The next day was lower-key, but still very full. We went back to Taksim to do some shopping, and met some friends
for lunch. T. and I went to get our hair done at a salon that was staffed mostly by good-looking young men whose primary
job appeared to be standing around the chairs of the well-dressed older women came to get their hair styled. Then it
was back to the older quarter of town for more shopping in the Spice Bazaar. T. began to discover that she had a real
talent for bargaining. Then we went to watch the sun set from Galata Tower, which offers a beautiful view of the city
skyline. We watched the sky change color slowly behind the minarets of the Hagia Sofia and the Blue Mosque.
Goaded by exhaustion and hunger, we stayed at the restaurant built at the top of the tower and paid far too much money
to have an adequate but mediocre dinner, watch a floor show that featured some really cheesy belly-dancing numbers and few
folk dance routines, followed by a nightclub act performed by a portly and extremely energetic older man who looked like he
was having the time of his life pulling out a song for every nationality represented-- except the Chinese and Japanese, but
his repertoire was impressive, nonetheless. I was trying to behave myself, but I finally lost it when he did a one-man
kickline during a drawn-out version of "New York, New York." It was just a little too bizarre.
Our third day was, I think, my favorite. We took a ferry up the Bosphorus, which divides Turkey (and Istanbul itself)
between Europe and Asia. It was three hours from the southern end of the strait, at the Marmara Sea, to the northern
end, where it opens into the Black Sea. The last stop on the line is a village that features several seafood restaurants,
some souvenir shops, and, on the hill overlooking the town, the ruins of a Genovese fort dating from around the 13th or 14th
century. It was a steep climb from the wharf to the fort, but the view from the top of the hill was superb. We
spent the afternoon climbing the fortress walls and lounging comfortably in the sun, chatting and reading and relaxing until
it was time to catch the ferry back.
The trip along the Bosphorus was wonderful. The boat was crowded on the trip up, and we huddled outside, shivering
in the stiff breeze, but enjoying the scenery. The Asian side of the Bosphorus features huge, elaborate vacation homes,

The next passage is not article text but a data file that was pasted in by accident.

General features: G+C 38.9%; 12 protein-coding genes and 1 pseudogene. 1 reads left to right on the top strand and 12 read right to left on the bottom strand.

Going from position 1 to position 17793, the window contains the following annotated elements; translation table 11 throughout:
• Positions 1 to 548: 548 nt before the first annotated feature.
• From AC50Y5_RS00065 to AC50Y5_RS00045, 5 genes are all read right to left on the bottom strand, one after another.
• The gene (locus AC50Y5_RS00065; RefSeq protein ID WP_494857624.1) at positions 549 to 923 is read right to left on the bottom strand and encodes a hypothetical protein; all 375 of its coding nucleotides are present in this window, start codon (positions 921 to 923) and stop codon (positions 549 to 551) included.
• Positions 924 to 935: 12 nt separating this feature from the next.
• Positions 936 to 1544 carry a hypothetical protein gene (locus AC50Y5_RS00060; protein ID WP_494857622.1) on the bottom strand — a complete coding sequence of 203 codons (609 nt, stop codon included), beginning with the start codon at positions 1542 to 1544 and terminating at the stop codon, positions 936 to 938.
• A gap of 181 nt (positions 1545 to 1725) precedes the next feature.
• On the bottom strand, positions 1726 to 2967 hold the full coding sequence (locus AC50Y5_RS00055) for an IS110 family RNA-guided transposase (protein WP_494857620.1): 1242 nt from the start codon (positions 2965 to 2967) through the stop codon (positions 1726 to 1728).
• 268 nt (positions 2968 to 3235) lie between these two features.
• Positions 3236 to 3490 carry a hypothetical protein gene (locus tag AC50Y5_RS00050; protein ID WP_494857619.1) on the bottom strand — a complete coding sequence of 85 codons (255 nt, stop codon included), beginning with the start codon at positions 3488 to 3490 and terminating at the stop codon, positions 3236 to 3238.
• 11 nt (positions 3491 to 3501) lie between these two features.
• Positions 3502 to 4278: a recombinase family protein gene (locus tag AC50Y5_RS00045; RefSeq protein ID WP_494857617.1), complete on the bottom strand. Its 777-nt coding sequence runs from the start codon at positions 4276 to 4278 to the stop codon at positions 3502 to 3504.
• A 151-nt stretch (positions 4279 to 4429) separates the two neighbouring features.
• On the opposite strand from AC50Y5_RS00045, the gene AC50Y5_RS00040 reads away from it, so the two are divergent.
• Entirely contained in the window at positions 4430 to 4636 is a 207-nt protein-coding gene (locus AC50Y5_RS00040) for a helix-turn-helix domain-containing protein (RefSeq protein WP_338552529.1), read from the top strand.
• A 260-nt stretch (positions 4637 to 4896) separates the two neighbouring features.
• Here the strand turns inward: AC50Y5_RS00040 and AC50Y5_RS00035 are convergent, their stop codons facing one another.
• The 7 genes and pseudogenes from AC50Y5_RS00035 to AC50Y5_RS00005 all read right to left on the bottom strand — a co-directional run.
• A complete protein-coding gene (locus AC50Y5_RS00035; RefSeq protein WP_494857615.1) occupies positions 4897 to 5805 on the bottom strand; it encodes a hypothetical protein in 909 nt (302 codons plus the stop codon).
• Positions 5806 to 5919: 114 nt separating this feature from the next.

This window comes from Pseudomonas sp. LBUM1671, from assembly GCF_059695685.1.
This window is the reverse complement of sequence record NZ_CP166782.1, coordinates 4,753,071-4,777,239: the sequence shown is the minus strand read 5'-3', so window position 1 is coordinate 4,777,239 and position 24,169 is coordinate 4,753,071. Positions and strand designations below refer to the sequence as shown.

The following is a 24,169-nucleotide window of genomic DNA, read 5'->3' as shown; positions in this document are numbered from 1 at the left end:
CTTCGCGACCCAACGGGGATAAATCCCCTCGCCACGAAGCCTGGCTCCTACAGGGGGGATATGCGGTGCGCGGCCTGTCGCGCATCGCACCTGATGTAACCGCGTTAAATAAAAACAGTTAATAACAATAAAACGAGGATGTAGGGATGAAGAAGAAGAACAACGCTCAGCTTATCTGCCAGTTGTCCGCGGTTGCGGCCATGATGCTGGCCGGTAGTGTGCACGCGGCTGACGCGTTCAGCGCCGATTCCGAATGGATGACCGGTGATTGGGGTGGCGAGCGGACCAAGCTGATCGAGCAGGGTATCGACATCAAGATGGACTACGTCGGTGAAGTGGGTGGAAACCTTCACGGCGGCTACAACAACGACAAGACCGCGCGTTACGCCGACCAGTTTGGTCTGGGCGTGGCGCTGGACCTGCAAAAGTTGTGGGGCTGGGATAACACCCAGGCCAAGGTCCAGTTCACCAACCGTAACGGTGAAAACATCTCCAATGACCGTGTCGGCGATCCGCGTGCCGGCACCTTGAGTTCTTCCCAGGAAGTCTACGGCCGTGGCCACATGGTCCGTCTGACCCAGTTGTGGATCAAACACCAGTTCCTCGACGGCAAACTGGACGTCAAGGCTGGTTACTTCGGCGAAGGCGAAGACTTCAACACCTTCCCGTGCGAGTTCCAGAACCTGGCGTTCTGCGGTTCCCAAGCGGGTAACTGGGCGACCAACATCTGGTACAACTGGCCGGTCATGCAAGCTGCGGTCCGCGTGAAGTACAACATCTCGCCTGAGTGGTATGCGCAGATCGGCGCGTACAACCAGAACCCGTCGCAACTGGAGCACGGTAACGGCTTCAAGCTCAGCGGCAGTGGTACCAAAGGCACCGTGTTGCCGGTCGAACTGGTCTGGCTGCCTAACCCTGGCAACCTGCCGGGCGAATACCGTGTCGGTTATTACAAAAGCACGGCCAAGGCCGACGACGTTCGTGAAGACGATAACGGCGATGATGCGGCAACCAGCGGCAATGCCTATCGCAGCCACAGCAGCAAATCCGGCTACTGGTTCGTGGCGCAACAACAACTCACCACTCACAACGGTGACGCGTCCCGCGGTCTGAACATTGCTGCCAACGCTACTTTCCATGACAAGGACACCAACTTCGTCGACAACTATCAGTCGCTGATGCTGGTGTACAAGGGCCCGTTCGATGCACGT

and the European side is dominated by several palaces. Further from the city, smaller towns line the shores, where the
waterside buildings are less impressive, but colorful and charming. We all enjoyed the trip, despite the chill, and
the periodic trips of the tea and coffee vendors squeezing past our knees in the narrow gap between the outside bench and
the boat's railing.
We were all weary after the trip, but agreed to meet up later to go the Blue Mosque for the evening call to prayer, because
a friend had told T. that that had been one of her favorite experiences in Istanbul. We got a late start, though, and
we were still several blocks away from the mosque when we heard the call to prayer begin. We were hurrying through the
quiet and darkening streets when the first muezzin sang his first notes. Then, from another direction, another call
began. Another joined in, then another one atop the other, until it was impossible to follow any one voice in the chorus.
Then they faded away, leaving behind only the usual noises of a city at night.
There was a souvenir store near
the Blue Mosque, of course, and T. was drawn into it, responding, it seemed, to a previously unrecognized weakness for rugs.
I. and I poked around, drifting in and out of her lengthy bargaining session with a salesman. When the deal was finally
concluded, we headed back to the hotel, fully intending to go straight to bed. But then there was this jewelry store
that was still open, and well, we found that we had the energy to keep shopping after all. Thankfully, this wasn't a
store where bargaining was expected, but the owner was more than happy to pull out piece after piece for our examination,
and to point out the finer details of his personal creations. We were there for a really long time, picking out rings
and trying out various necklaces and earrings. We all ended up buying several things. Because he had locked up
his credit card machine for the night, and we were stopping by the next day to pick up the rings we'd bought that had to be
sized, he let me take the pair of earrings that I wanted, without paying for them, or even leaving a deposit. He insisted
that I take them. I was surprised, but I guess he'd had plenty of opportunity to assess our characters, considering
the length of time that we spent in his store.